Saturday 25 June 2011


Mumbai, Monday MAY 21, 2001
The upper caste Indian male population is genetically closer to Europeans than the lower castes, which are more “Asian”, according to a potentially controversial new study being published in the forthcoming issue of the journal Human Genome.
The authors of the study say their findings support historical data indicating that West Eurasians migrating into India during the last 10,000 years were mostly male. An analysis of the genetic material also shows that the “ancestors of Indian men and women came from different parts of the world,” say Michael Bamstad of the University of Utah, who led the research group.
The researchers say this difference in gender and genetic make up may also hold the key to the origin of the caste system. The migrating or invading male population left descendants in the higher than lower castes and may have even devised the caste system. Bamstad said in an interview with this correspondent on Thursday.
Bamstad’s study showed that each caste’s mitochondrial DNA, which is derived from the mother only, has a greater similarity to Asians than to Europeans, but the upper castes show less similarity than do the lower castes.
Conversely, Y-chromosome data, derived from the father only, show each caste more similar to Europeans, with the upper castes being most similar, probably because more similar, probably because more Eurasian males migrated to India than did Eurasian females.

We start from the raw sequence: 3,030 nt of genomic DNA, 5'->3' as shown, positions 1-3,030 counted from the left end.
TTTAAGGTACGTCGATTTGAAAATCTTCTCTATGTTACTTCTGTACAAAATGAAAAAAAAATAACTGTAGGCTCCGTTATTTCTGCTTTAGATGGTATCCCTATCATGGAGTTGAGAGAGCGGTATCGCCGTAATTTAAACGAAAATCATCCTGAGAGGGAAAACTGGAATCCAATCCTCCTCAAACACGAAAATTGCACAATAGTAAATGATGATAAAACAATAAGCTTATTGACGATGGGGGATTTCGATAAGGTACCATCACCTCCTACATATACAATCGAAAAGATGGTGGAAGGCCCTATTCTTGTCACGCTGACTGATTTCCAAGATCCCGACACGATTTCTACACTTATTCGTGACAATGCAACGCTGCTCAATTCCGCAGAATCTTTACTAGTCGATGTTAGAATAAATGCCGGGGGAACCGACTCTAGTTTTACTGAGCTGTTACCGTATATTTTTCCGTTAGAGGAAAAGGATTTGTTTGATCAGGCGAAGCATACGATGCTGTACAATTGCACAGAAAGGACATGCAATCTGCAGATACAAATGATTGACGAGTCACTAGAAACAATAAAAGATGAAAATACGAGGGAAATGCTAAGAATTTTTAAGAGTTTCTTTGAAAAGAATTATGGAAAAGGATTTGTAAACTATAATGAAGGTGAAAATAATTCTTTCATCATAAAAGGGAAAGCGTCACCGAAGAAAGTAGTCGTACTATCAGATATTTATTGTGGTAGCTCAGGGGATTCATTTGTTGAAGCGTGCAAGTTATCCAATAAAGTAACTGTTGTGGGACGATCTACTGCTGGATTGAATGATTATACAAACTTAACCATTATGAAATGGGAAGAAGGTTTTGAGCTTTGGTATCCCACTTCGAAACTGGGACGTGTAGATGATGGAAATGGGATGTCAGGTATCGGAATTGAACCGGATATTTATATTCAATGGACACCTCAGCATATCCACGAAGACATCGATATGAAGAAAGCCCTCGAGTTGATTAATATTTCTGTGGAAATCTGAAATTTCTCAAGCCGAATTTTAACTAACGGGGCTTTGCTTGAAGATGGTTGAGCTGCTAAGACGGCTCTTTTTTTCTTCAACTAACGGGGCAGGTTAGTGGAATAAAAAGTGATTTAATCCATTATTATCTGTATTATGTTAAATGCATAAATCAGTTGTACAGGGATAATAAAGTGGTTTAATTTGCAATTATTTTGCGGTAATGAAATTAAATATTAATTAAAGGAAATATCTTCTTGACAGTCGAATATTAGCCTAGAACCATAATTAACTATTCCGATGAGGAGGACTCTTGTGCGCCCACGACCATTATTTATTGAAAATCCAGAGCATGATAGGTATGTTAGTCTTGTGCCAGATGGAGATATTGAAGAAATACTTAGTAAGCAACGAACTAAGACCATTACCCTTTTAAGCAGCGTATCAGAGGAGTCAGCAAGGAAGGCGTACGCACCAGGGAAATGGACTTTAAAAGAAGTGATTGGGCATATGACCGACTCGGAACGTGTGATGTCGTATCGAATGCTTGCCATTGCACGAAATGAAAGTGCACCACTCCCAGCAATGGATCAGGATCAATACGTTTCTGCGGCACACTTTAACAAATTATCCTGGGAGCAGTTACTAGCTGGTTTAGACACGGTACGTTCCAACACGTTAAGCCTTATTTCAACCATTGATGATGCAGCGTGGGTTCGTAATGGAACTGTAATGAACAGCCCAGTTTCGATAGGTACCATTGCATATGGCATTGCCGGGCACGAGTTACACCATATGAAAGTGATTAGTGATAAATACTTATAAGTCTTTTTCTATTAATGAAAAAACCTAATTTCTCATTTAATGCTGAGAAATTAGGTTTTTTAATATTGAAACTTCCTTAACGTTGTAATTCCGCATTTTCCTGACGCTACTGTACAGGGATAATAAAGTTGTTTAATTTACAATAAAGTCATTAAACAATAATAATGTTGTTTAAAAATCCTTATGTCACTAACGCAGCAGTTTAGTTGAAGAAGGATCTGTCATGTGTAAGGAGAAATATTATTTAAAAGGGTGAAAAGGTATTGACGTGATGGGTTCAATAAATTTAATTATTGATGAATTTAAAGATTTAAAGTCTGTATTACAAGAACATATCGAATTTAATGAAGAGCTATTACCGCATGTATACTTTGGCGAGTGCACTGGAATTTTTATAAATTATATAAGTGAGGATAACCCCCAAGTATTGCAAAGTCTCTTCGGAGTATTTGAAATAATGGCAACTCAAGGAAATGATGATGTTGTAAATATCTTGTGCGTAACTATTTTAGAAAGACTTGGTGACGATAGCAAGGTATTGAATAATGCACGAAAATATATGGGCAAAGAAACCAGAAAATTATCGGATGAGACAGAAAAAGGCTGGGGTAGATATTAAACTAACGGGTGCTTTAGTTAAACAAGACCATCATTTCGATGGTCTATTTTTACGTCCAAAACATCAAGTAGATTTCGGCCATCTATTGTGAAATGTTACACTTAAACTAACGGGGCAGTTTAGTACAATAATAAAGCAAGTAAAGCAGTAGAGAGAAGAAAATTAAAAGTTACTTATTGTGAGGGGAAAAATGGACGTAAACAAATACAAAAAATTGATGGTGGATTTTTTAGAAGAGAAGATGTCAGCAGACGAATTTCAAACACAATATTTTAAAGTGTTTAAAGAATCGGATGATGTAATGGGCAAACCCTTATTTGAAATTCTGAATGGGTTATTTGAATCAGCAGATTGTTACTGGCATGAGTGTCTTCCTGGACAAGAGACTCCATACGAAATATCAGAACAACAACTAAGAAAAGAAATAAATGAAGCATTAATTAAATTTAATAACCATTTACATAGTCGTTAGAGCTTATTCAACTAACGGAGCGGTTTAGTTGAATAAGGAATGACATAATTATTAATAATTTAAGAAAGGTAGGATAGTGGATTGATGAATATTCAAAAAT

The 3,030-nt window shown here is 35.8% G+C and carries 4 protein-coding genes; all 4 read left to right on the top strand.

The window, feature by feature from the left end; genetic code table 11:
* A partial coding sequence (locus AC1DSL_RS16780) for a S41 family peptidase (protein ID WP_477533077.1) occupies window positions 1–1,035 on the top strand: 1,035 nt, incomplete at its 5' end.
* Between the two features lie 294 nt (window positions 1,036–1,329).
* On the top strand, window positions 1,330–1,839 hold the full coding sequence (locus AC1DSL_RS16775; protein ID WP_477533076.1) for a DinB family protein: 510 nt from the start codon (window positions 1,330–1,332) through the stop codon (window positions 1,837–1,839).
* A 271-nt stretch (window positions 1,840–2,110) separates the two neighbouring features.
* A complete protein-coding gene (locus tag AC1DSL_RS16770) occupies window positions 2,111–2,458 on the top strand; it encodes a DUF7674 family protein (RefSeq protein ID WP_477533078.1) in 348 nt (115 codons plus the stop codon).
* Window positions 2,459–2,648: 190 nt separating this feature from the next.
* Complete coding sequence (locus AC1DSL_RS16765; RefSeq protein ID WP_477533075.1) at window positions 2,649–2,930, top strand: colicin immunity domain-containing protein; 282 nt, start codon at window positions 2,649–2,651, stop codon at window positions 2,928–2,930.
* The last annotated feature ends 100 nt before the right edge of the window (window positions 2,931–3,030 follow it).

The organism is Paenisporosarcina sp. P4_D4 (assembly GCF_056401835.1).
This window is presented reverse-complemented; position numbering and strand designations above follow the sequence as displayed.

Such a finding could also imply that the women of the sub-continent are more Indian than are men. To “increase the power of the study,” Bamstad and his associates also examined 40 additional genes that are inherited form the father and the mother. All of these data strongly supported the conclusion that upper castes have a higher genetic similarity to Europeans than do lower castes, the study says.
“These are potentially controversial results,” Bamstad said, “But we are able to demonstrate unequivocally that the upper castes are more similar to Europeans than lower castes, and that women are more mobile –mostly upwardly—in the caste system.”
The study in fact says the genetic distance is closed between Europeans and Brahmins (0.10) followed by Kshatriyas (0.12) and Vaishyas (0.16).
“Assuming that contemporary Europeans reflect West Eurasian affinities these data indicate that the amount of West Eurasian mixture with Indian population may have been proportionate to caste rank,” the study says.
Bamstad’s collaborators in the study include researchers from the Andhra University, University of Madras and the Anthropological Survey of India. The group has done work in this area before. In a previously published paper in Nature magazine, Bamstad’s team said each Indian caste had developed a distinctive genetic profile, particularly among men, and more so when there was little intermarriage. But the women’s genes suggested greater social mobility.
The discovery suggests that women on occasion marry men from higher castes producing children that have their husband’s social rank, the researchers said, claiming  the “stratification of the Hindu caste system is driven by women.”

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